With its $13 billion agreement to bail out Cyprus, the E.U. this weekend thought that it had successfully doused the latest threat to its single currency, the euro. Cyprus has run into trouble because its banks are heavily exposed to Greek debt. Instead, the nature of the bailout – which features a levy on the bank deposits of ordinary Cypriots — has sparked a bank run on the island that threatens to spill over to other European countries.
The sudden eruption of panic could still be contained; European officials on Sunday night were looking to revise the terms of the agreement ahead of a vote on the rescue package in the Cypriot parliament, in order to shield smaller depositors. E.U. officials insist that Cyprus was always a special case. But by forcing ordinary citizens to fund the bank rescues up front, through a tax on deposits, the E.U. is setting a precedent that is chilling to people in other countries, like Spain, which has looked at a bailout for its own beleaguered banking system.
In an impassioned address on Cyprus TV on Sunday night, President Nicos Anastasiades said, “Cyprus is in a tragic situation,” but he argued that this rescue package was the best one for the island nation. “I chose the least painful option, and I bear the political cost for this, in order to limit as much as possible the consequences for the economy and for our fellow Cypriots,” he said.
The $13 billion bailout package may seem like chump change, but in fact it represents about 50% of Cyprus’ total economy. The Cypriot central-bank governor, Panicos Demetriades, has pointed out that, as a proportion of GDP, it is one of the largest bank bailouts ever, second only to the 1997 bank bailout in Indonesia.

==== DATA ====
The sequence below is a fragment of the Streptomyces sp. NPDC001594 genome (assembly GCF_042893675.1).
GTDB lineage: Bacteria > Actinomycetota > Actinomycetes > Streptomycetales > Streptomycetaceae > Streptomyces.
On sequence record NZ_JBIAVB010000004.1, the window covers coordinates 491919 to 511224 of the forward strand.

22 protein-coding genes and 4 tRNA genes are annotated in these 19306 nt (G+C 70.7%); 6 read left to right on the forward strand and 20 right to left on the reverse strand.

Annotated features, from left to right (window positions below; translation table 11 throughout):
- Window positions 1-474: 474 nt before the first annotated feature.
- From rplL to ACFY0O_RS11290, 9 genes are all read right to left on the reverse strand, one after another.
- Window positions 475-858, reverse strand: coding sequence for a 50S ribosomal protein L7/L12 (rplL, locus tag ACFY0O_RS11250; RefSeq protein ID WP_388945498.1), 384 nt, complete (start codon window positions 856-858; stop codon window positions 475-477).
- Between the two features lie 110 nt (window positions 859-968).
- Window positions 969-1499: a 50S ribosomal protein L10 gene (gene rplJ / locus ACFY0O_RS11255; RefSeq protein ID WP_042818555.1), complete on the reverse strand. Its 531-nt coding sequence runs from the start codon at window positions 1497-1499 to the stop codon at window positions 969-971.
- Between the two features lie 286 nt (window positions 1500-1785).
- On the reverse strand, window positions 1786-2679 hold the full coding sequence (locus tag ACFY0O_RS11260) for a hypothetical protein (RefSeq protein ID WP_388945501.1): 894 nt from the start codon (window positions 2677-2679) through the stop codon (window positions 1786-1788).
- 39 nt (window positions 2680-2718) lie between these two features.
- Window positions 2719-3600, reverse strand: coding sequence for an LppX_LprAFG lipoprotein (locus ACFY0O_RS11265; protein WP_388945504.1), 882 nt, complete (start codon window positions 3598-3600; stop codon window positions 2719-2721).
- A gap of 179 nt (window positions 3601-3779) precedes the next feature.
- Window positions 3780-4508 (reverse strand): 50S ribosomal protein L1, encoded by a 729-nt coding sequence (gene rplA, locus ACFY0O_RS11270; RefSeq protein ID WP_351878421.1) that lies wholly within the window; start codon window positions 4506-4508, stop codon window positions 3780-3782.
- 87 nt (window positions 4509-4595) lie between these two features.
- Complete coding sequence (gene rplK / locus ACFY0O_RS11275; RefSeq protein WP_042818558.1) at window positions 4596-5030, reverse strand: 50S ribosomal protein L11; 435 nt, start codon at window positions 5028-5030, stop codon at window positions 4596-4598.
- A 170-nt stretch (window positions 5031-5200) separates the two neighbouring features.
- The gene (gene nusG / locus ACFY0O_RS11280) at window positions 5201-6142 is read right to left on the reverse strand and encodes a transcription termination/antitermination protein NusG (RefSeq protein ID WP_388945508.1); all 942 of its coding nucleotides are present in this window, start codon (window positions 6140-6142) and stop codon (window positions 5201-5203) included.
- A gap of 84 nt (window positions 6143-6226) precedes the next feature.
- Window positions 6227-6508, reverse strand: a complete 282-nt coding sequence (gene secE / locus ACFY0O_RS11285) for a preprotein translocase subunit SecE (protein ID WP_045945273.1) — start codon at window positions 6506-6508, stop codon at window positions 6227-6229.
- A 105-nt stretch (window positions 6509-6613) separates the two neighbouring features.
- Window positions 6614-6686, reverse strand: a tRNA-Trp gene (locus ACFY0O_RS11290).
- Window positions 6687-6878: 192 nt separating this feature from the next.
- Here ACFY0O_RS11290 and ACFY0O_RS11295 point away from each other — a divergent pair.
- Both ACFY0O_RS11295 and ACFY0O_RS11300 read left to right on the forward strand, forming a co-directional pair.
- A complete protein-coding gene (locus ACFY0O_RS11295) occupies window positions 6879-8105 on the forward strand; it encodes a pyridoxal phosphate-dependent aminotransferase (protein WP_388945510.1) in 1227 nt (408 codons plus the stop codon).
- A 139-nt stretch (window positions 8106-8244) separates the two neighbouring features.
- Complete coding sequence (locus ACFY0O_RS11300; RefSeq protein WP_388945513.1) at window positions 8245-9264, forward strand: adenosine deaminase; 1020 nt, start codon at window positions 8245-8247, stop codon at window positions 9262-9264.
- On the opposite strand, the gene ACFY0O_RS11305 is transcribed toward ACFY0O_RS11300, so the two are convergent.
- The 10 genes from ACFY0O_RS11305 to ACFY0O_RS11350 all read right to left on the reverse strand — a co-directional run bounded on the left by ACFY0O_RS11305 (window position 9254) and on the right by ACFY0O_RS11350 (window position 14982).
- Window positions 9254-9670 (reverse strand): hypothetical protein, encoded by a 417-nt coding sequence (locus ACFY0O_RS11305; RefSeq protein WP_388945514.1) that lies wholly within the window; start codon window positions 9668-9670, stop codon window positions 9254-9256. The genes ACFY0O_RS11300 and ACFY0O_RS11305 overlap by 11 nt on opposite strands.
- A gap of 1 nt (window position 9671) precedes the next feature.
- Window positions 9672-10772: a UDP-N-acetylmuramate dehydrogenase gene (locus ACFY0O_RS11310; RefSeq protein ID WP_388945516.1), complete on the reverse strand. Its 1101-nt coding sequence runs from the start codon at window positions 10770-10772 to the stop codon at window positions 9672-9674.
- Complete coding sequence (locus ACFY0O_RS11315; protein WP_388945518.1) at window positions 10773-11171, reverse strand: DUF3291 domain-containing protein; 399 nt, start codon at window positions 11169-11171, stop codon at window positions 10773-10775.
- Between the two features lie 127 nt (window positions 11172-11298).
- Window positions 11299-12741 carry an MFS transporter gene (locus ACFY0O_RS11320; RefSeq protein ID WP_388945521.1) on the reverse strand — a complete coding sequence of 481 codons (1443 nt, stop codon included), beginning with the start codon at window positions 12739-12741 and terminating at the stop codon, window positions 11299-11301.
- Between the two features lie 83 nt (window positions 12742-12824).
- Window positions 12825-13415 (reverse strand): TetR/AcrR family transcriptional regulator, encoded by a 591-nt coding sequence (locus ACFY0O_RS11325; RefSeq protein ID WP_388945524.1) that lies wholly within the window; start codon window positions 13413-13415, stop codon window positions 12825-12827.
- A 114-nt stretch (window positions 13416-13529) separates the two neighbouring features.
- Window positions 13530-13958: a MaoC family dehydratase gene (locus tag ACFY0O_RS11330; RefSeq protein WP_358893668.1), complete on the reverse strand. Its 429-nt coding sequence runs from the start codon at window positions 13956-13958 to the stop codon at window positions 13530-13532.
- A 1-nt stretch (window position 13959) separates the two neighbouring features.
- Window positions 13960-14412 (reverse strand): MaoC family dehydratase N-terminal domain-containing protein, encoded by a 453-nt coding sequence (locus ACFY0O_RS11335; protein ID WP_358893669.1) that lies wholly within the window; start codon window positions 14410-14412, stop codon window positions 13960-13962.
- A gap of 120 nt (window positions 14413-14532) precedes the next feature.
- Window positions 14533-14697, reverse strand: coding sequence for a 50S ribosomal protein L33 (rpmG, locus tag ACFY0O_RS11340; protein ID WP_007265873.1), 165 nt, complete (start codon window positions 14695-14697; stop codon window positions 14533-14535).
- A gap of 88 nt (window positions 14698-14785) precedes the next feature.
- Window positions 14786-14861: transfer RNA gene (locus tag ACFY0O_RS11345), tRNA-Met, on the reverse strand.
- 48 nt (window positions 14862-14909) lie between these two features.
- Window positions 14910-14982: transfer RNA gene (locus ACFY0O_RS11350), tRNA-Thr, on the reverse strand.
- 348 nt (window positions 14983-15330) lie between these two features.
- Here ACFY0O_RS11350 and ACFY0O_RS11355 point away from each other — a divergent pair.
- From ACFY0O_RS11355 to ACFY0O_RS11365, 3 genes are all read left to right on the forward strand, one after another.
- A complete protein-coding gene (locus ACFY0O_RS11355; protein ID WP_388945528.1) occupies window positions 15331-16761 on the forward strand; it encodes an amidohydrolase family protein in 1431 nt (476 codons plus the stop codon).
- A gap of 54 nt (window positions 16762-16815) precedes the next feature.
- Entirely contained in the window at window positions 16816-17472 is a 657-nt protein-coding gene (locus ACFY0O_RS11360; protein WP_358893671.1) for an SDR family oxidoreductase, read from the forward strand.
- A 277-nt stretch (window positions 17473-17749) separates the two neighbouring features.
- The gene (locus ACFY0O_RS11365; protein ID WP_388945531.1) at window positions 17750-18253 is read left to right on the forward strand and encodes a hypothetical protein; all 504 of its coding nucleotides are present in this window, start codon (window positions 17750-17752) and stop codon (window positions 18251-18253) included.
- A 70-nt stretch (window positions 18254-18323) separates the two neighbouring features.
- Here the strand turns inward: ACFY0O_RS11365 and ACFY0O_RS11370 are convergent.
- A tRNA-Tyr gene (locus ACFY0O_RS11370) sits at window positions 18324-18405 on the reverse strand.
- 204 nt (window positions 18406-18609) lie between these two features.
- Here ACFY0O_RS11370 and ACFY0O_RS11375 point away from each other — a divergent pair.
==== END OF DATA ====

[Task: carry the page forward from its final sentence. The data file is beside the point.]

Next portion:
The government first requested a bailout in June 2012 after the two biggest banks, Laiki Bank and Bank of Cyprus, racked up huge losses on their exposure to Greek debt and themselves needed to be rescued. The sticking point for E.U. officials, and especially for the German government, has long been Cyprus’ status as a haven for Russian money, at least some of which is widely assumed to be of dubious origin. The German national intelligence agency in November reportedly found that Russians had deposited as much as $26 billion in the island’s banks, prompting government fears that E.U. bailout funds would simply disappear into a bottomless pit of corruption.
At the insistence of both the E.U. and the IMF, Cyprus would only receive a bailout if as much as $6 billion of the money could be recouped from bank depositors. That solution was aimed primarily at the Russians and other wealthy depositors, with more than $130,000 in their accounts. But under the terms of the agreement finalized on Friday night, all depositors will take a hit. A one-time levy of 9.9% will be charged on deposits over $130,000, and accounts with less will be charged 6.75%.
Monday happens to be a bank holiday in Cyprus, so the agreement was supposed to take effect on Tuesday, following a vote by the Cyprus parliament. Electronic bank transfers were suspended and ATM withdrawals were limited — but even so the cash machines quickly ran dry as ordinary Cypriots rushed to withdraw as much money as they could.
The parliamentary vote, slated for Sunday, was postponed, and now looks like being a critical moment for the island’s politics: President Anastasiades’ party has only 20 of the 56 seats in parliament. In his TV address on Sunday, he insisted that he was seeking to strike a revised and more favorable deal for small depositors. But opposition leaders are rejecting the deal. All in all, it’s a volatile mix that looks sure to rattle markets around the world until the situation is resolved.